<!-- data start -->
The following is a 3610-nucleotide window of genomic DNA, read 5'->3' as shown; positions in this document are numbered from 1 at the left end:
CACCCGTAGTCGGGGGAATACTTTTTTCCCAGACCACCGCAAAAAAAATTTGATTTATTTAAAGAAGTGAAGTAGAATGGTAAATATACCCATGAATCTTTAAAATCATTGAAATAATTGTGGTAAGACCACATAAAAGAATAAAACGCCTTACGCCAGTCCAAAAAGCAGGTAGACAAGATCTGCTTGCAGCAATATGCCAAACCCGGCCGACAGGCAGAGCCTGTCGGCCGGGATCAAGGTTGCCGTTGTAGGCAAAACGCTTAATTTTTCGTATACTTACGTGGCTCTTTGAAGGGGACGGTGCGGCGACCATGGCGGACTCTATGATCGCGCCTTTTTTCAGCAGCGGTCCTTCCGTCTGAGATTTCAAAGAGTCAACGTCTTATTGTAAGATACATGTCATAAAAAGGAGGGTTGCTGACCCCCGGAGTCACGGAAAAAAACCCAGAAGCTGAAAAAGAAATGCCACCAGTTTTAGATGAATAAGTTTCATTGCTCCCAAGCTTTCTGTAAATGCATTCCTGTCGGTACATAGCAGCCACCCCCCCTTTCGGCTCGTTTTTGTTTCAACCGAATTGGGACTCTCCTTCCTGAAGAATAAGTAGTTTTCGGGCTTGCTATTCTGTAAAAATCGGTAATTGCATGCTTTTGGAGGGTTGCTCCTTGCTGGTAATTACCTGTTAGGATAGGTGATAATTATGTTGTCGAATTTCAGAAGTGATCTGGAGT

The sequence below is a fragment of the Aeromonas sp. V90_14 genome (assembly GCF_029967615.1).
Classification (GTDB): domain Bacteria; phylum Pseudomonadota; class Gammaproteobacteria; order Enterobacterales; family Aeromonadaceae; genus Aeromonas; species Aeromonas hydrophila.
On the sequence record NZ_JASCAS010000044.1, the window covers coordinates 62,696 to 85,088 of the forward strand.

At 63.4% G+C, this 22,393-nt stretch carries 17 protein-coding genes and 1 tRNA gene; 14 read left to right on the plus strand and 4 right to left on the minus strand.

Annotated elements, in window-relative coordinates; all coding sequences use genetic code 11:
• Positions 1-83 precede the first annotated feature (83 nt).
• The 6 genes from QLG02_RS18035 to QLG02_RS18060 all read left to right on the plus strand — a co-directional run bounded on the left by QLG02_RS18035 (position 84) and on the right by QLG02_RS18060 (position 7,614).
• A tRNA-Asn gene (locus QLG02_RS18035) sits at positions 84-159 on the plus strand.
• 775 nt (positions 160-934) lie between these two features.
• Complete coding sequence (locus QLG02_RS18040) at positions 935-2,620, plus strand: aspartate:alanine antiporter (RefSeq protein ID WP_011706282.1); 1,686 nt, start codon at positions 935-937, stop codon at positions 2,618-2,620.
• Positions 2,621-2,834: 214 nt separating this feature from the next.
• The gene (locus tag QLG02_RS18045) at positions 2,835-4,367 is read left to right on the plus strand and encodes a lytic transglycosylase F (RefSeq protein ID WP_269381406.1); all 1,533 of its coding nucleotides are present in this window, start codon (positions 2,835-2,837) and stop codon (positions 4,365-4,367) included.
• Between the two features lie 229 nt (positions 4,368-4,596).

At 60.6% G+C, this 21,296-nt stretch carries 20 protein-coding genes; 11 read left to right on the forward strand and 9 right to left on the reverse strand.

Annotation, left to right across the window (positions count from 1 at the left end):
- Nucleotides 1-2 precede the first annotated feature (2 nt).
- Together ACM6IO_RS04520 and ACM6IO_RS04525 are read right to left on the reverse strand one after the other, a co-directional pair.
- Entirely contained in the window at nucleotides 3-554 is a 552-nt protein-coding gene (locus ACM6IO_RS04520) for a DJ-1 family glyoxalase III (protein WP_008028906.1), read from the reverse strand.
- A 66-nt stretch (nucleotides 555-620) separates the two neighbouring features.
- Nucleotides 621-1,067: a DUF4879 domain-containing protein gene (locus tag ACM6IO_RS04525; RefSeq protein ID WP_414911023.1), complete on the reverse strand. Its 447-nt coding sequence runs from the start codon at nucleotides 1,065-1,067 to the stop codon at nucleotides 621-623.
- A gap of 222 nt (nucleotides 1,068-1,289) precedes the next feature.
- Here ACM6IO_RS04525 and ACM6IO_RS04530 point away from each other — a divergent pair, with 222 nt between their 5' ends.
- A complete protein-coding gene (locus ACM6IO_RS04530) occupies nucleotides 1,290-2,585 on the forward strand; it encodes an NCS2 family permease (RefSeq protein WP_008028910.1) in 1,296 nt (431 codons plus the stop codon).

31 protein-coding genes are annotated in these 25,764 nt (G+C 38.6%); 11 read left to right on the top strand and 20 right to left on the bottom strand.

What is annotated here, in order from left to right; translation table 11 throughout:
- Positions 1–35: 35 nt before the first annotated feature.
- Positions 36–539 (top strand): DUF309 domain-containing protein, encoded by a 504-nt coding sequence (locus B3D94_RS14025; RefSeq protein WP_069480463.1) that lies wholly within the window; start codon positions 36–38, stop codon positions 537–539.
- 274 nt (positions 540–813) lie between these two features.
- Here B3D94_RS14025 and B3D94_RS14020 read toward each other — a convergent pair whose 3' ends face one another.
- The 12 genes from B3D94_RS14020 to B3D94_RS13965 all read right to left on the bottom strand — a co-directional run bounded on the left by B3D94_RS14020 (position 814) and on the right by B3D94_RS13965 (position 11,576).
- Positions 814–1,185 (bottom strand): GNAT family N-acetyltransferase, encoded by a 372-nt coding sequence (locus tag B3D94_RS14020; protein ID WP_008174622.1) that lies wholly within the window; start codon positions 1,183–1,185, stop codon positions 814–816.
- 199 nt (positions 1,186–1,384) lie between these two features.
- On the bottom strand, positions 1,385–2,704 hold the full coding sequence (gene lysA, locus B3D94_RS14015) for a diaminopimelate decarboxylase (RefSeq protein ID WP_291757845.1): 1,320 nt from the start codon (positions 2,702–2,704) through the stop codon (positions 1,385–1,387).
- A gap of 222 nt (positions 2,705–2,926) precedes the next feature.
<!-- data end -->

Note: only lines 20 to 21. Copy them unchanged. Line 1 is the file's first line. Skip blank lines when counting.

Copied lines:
- Entirely contained in the window at nucleotides 3-554 is a 552-nt protein-coding gene (locus ACM6IO_RS04520) for a DJ-1 family glyoxalase III (protein WP_008028906.1), read from the reverse strand.
- A 66-nt stretch (nucleotides 555-620) separates the two neighbouring features.